Sunday, December 5

The loss of threatened species will have dramatic effects on ecosystems



The loss of threatened vertebrates is not just an ethical tragedy but it can have dramatic effects on the functioning of ecosystems. Data compiled from 50,000 vertebrates in six biogeographic kingdoms has revealed that the loss of threatened species would cause a decrease of up to 30% of diversity functional, mainly in Europe and Asia.

The results, published in the journal ‘Nature Communications’, can be applied to establish conservation priorities for species that provide unique ecological functions in the particular region.

The number of vertebrate species that inhabit the different regions of the world is highly variable, as is the proportion of threatened species. Some regions, such as the tropics, have more threatened species than expected given the total number of species. However, the vulnerability of ecosystems to the continued loss of species depends not only on the number of species, but also on their ecological role.

These roles depend on the characteristics of the species, their size, weight, shape, reproductive capacity or the food resource they use. If the threatened species have similar characteristics to the non-threatened species, the loss of functions due to the extinction of the threatened species could be compensated by other species. Conversely, if threatened species have unique characteristics, their loss can have a dramatic effect in the functioning of ecosystems and in the services they provide to human well-being.

To understand how different regions of the world could be functionally affected by the loss of threatened vertebrates, a research group from the University of Tartu and the Paul-Sabatier University, in France, collected data on the characteristics of 50,000 species of vertebrates (around 70% of all vertebrates) and their spatial presence in the six major biogeographic realms.

They then compared whether the loss of threatened species will have similar consequences on functional diversity in each biogeographic kingdom for each group of vertebrates.

For the five groups of vertebrates (birds, mammals, reptiles, amphibians and freshwater fish) the loss of species currently identified as threatened with extinction by the International Union for Conservation of Nature (IUCN) would cause very different effects ranging from almost zero decline to a loss of up to 30% of the functional diversity of kingdoms.

The Indo-Malay kingdom would be the most affected due to the loss of threatened species for mammals and birds (up to 20% decrease in functional diversity), while the Palearctic kingdom would be the most affected for reptiles, amphibians and freshwater fish (up to 30%). % decrease).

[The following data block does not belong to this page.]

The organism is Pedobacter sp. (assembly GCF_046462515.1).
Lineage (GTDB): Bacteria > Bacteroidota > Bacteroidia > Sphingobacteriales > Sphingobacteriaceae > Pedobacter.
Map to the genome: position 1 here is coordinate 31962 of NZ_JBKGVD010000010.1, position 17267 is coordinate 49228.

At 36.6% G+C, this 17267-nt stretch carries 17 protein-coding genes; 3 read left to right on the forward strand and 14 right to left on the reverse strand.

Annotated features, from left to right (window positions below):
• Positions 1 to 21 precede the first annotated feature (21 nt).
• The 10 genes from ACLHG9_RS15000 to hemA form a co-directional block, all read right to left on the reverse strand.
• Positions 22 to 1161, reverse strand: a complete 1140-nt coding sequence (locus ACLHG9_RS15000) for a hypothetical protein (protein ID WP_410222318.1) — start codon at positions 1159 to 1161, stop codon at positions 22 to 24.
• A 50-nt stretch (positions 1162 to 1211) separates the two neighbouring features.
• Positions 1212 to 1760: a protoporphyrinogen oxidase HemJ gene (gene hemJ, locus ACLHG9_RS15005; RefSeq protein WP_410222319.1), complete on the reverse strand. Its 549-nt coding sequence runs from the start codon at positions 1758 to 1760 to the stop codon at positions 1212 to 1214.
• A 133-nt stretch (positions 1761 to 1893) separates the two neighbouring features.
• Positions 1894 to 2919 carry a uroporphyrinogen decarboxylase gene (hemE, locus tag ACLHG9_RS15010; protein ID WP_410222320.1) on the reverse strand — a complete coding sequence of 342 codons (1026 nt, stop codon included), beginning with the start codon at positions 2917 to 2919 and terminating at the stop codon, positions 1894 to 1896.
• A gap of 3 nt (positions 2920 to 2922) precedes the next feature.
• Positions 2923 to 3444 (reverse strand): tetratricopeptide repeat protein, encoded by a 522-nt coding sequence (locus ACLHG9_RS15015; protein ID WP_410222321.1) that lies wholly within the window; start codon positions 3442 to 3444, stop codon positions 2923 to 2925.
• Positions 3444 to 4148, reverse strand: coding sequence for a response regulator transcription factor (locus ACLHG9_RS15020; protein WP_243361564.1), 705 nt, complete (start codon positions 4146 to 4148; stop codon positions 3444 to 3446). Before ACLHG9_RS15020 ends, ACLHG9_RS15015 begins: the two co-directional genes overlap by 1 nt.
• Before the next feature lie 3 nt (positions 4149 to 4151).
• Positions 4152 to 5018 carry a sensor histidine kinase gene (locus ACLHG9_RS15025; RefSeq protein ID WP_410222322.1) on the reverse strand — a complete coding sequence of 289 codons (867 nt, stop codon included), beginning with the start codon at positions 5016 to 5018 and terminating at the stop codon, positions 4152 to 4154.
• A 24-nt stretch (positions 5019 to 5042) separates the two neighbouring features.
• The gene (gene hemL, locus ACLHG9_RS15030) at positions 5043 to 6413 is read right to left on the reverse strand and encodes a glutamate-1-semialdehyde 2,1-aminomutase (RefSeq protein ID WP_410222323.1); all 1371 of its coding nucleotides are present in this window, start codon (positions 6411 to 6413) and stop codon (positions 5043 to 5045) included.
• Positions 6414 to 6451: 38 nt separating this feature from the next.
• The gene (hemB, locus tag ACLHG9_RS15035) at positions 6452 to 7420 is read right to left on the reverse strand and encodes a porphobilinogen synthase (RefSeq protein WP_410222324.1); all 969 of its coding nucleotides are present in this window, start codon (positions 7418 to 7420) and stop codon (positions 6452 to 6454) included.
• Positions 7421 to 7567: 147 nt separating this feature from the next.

Lead author Dr. Aurele Toussaint notes that the study “will have important consequences in terms of conservation planning. The Indo-Malay kingdom is not only home to the highest proportion of threatened vertebrates on Earth, but also threatened species with functional traits. unique, ” he adds. Their loss would seriously endanger these fragile ecosystems. This highlights the need for action to conserve biodiversity in Asia. ”

To understand the current and future threat to functional diversity, we first have to understand the distribution of functional diversity in kingdoms. Due to the long evolutionary legacy of the different taxonomic groups, species have evolved differently in each biogeographic kingdom and, therefore, they could have explored different ecological strategies.

The researchers found that, in the case of birds and mammals, which are less affected by geographic barriers across great distances, most of the world’s ecological strategies are represented in each kingdom. Thus, the functional diversity of each kingdom is comparable to the global functional diversity, and the loss of threatened species will have similar consequences throughout the world, but with different intensity.

In the case of mammals, the loss of functional diversity is mainly related to the loss of the most charismatic primate species, such as chimpanzees (‘Pan troglodytes’), bonobos (‘Pan paniscus’) and gorillas (‘Gorilla spp.’) in Africa, or orangutans (‘Pongo spp.’) in the Indo-Malay kingdom, together with some spider monkeys (‘Ateles spp.’) and capuchin monkeys (‘Cebus spp.’) in the South American tropics.

In the case of birds, the loss of functional diversity in the Indo-Malay kingdom is mainly due to the loss of large birds such as the white-shouldered ibis (‘Pseudibis davisoni’) or the Indian vulture (‘Gyps indicus’), what are very close to extinction, mainly due to habitat loss and degradation.


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